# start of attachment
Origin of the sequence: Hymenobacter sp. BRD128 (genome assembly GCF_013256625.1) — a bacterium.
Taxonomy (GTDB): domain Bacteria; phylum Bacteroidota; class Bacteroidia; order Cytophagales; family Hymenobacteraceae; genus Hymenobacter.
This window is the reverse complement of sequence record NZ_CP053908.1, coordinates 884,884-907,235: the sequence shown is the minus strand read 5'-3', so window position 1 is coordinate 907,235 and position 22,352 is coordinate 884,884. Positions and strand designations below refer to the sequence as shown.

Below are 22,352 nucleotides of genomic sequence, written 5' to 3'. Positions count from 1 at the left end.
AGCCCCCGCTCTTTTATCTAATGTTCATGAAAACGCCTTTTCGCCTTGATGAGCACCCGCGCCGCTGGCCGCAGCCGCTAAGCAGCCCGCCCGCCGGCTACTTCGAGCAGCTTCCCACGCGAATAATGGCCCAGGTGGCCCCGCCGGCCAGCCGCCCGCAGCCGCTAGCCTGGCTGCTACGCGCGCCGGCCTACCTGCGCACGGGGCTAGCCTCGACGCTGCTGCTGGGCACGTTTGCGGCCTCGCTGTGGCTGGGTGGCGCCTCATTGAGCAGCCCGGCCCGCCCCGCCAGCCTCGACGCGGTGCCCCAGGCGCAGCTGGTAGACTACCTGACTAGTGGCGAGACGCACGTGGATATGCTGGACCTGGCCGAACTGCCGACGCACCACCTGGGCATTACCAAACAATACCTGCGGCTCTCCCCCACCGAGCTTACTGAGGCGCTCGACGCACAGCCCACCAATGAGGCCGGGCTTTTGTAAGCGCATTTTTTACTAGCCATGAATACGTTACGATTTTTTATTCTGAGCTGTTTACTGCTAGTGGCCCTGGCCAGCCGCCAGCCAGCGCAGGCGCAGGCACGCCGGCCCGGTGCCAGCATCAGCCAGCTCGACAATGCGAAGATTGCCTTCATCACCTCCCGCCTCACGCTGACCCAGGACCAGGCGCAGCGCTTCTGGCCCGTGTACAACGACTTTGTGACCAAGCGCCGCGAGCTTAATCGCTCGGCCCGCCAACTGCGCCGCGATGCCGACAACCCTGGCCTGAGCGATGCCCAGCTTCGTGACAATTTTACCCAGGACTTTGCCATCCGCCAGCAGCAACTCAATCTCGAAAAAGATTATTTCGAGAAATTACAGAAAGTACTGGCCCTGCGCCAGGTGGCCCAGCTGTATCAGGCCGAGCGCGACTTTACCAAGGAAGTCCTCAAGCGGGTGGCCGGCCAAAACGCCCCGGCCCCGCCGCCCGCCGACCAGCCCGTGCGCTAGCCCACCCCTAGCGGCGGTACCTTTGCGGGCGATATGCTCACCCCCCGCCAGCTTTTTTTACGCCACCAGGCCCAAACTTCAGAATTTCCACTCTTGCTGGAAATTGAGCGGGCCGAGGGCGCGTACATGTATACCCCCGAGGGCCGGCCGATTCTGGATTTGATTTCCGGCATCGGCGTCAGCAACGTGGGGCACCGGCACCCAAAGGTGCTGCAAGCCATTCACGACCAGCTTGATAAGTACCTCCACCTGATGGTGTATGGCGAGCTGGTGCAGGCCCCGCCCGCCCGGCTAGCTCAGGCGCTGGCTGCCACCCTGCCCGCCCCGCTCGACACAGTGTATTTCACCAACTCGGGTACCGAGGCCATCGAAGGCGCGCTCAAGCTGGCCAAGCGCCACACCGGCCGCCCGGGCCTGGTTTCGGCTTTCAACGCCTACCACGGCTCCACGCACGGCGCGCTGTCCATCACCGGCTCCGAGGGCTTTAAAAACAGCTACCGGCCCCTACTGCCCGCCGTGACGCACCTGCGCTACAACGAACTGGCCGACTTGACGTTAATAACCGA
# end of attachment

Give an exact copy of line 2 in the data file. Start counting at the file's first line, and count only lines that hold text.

Taxonomy (GTDB): domain Bacteria; phylum Bacteroidota; class Bacteroidia; order Cytophagales; family Hymenobacteraceae; genus Hymenobacter.